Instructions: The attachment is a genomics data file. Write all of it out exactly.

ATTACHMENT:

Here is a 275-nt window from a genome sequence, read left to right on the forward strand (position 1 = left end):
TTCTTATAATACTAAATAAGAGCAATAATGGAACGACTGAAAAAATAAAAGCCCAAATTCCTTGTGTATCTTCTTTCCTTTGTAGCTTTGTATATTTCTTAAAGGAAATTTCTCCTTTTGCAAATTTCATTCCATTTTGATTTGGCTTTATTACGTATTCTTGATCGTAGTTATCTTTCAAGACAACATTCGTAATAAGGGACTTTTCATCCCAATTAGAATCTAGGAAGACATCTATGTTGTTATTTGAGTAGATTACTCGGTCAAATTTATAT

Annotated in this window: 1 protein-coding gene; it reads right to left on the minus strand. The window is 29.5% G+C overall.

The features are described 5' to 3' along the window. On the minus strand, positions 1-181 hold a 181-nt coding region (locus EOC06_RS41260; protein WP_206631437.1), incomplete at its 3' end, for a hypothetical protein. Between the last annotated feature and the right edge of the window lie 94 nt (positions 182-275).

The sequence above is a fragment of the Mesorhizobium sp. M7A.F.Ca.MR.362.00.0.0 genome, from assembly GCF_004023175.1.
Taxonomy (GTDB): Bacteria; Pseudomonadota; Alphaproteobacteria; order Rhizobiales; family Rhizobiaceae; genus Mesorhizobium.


Here is a 275-nt window from a genome sequence, read left to right on the forward strand (position 1 = left end):
TTCTTATAATACTAAATAAGAGCAATAATGGAACGACTGAAAAAATAAAAGCCCAAATTCCTTGTGTATCTTCTTTCCTTTGTAGCTTTGTATATTTCTTAAAGGAAATTTCTCCTTTTGCAAATTTCATTCCATTTTGATTTGGCTTTATTACGTATTCTTGATCGTAGTTATCTTTCAAGACAACATTCGTAATAAGGGACTTTTCATCCCAATTAGAATCTAGGAAGACATCTATGTTGTTATTTGAGTAGATTACTCGGTCAAATTTATAT

Annotated in this window: 1 protein-coding gene; it reads right to left on the minus strand. The window is 29.5% G+C overall.

The features are described 5' to 3' along the window. On the minus strand, positions 1-181 hold a 181-nt coding region (locus EOC06_RS41260; protein WP_206631437.1), incomplete at its 3' end, for a hypothetical protein. Between the last annotated feature and the right edge of the window lie 94 nt (positions 182-275).

The sequence above is a fragment of the Mesorhizobium sp. M7A.F.Ca.MR.362.00.0.0 genome, from assembly GCF_004023175.1.
Taxonomy (GTDB): Bacteria; Pseudomonadota; Alphaproteobacteria; order Rhizobiales; family Rhizobiaceae; genus Mesorhizobium.